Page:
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China plans to install nuclear reactor in disputed South China Sea, analysts call it ‘risky for the environment’

The US military has warned that China is moving towards developing a floating nuclear reactor in the South China Sea to maintain its claim over the disputed maritime area, analysts have said, reports Voice of America (VOA). But it has been emphasized that this will pose a threat to the environment. ,

According to analysts, the plan to build ships with mobile nuclear power sources will increase tensions with its neighbors and pose a threat to the environment.

Chinese media reports have described marine nuclear power platforms as small plants inside ships that would act as stationary facilities and mobile “power banks” at sea for other ships, VOA reports.

However, according to the South China Morning Post, Beijing suspended the project a year ago due to safety and effectiveness concerns.

But this month, Admiral John Aquilino, the outgoing commander of the US Indo-Pacific Command and the State Department, said China was still building floating reactors to supply power to the disputed islands, The Washington Post reported.

Although US officials said the deployment of such reactors would take several years, Admiral John Aquilino said their development would undermine regional security and stability, VOA reported.

Then, last week, the Philippines reiterated those concerns.

Jonathan Malaya, assistant director general of the Philippines National Security Council, said China would use its floating reactors to power military bases built on artificial islands, including the Philippines’ exclusive economic zone.

He said China’s nuclear plants would further militarize disputed areas of the South China Sea.

“Anything that supports their military presence in those islands is technically a threat to our national security and against our interests,” he said. He said Australia and the US would be among Manila’s allies conducting joint patrols in the South China Sea, as reported by VOA.

Beijing claims to control almost the entire South China Sea, putting it in dispute with Brunei, Indonesia, Malaysia, the Philippines, Taiwan and Vietnam.

Furthermore, China has already constructed artificial islands along the airport runway to strengthen its claims.

Analysts said Beijing’s floating reactors would not only strengthen its military presence in the region, but also give it an excuse to extend its reach through security operations, VOA reported.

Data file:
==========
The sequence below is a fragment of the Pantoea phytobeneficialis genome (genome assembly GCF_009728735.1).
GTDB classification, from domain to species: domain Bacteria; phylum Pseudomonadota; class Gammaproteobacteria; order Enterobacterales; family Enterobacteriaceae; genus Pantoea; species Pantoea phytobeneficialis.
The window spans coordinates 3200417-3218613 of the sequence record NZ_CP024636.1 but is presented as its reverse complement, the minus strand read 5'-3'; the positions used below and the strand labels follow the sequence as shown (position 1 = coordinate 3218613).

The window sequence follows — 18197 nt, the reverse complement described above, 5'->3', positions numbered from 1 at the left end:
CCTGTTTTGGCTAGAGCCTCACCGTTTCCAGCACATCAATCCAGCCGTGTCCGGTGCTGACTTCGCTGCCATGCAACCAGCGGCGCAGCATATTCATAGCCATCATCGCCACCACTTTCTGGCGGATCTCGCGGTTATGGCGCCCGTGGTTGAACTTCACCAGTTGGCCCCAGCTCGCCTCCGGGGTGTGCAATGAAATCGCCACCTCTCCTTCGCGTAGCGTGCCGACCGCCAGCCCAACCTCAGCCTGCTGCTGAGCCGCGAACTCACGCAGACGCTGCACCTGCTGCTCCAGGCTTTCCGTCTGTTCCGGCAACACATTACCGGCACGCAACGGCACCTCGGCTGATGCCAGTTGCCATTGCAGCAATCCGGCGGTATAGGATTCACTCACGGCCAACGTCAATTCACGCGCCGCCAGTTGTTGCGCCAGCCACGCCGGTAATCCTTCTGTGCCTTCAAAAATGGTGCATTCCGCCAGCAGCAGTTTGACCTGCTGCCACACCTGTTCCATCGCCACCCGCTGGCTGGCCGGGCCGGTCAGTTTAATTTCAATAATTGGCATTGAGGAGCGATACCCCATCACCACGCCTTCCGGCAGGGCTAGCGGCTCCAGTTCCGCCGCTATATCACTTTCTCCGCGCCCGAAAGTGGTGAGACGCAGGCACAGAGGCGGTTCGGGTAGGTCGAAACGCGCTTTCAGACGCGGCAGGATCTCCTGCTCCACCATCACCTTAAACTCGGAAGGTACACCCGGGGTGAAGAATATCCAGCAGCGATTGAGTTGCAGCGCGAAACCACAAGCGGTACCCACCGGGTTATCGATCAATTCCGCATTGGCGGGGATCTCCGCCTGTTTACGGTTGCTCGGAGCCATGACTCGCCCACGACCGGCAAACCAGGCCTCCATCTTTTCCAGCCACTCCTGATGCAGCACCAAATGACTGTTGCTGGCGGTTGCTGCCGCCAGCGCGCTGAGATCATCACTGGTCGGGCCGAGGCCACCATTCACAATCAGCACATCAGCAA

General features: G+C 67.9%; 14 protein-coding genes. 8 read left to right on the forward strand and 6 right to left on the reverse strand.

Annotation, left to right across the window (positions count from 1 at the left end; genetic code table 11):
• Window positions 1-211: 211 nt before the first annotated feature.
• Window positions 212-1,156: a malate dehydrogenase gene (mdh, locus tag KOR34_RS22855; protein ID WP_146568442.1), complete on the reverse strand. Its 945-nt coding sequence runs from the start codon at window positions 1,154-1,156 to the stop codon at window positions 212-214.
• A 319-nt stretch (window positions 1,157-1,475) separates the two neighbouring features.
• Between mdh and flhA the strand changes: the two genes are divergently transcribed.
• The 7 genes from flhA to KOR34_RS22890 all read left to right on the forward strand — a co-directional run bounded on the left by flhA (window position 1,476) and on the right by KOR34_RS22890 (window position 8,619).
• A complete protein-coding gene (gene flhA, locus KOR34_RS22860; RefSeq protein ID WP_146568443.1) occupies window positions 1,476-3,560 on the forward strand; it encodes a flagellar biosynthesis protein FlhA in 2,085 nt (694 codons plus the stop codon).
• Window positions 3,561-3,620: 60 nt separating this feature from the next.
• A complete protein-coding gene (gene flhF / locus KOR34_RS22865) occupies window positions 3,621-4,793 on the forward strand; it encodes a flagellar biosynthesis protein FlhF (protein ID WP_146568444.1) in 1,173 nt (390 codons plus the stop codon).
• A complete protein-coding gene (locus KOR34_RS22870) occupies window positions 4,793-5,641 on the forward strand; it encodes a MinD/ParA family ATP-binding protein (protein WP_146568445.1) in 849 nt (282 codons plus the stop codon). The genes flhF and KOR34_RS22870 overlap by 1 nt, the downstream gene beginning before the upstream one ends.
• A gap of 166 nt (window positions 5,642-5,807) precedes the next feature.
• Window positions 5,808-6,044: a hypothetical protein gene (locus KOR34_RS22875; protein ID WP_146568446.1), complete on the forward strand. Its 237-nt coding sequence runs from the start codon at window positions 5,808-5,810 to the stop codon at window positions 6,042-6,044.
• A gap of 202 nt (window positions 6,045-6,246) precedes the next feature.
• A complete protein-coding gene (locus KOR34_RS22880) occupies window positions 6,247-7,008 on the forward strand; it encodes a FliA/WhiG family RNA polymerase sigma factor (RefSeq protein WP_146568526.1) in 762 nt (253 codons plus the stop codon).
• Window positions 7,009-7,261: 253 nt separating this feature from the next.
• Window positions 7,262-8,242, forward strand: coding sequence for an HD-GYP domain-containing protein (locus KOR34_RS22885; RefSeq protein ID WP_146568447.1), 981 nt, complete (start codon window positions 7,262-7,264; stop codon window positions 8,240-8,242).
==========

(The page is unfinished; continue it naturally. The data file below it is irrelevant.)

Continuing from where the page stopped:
Song Yanhui, director of the International Law Society of the Republic of China, Taiwan, said the current military security zone for China’s artificial islands is a radius of 500 meters (1,640 ft), meaning, other aircraft and ships that enter the radius will be protected from attack. Do can be validly expelled.

Song further said that if China deployed a floating nuclear power plant in the South China Sea, it could use the pretext of protecting the environment from radioactive pollution to divert ships from the larger area or take defensive measures.

As for Beijing, he said, “It kills two birds with one stone. This is a win-win strategy. “It can strengthen its military presence, civilian use and claim to sovereignty.”

But as VOA reports, analysts said the potential for radiation leakage is a real concern.

Pankaj Jha, dean of research at the School of International Affairs at India’s Jindal Global University, highlighted that China’s lack of experience in operating such floating reactors could lead to disaster.

“This is a threat as it will pollute the water and also the surrounding areas,” he said. “Any radiation leakage would make the island uninhabitable and could also affect fishermen in the South China Sea.”

In the event of a conflict with China, analysts further said that floating reactors could also become military targets, VOA reports.

China has deployed radar, anti-ship and anti-aircraft missiles and fighter jets, among other weapons, on disputed areas of Mischief Reef, Subi Reef and Fiery Cross, the three largest artificial islands in the Spratly Islands.

Richard Fisher, senior fellow at the Center for International Assessment and Strategy, stressed that floating nuclear power plants could also one day expand China’s weapons capabilities.

“If they were preserved, these nuclear power plants could potentially also power future energy weapons devices,” Fischer said. “Laser weapons that can shoot down missiles and aircraft or very powerful microwave weapons can also disable missiles and aircraft that may come within their range.”

It is noteworthy that China is not the first country to think of building a floating nuclear reactor.

According to VOA report, the United States took the lead in proposing this concept in 1970, but due to security concerns, they did not develop rapidly.

Meanwhile, Russia is the only country to have a floating nuclear power plant, with the Akademik Lomonosov plant producing electricity and heating from a port in Pevek, a city in the Arctic Circle, since 2020.

Earlier in November last year, the International Atomic Energy Agency at a forum in Vienna had expressed concerns about the development of floating nuclear reactors, especially when they cross international borders or operate in international waters.

“The IAEA is working with our member states to determine what further guidance and standards may be needed to ensure the safety of floating nuclear power plants,” IAEA Deputy Director-General Lydie Everard said in a press release. “

The IAEA further said that Canada, China, Denmark, South Korea, Russia and the US are each working on a sea-based “small modular reactor design”.

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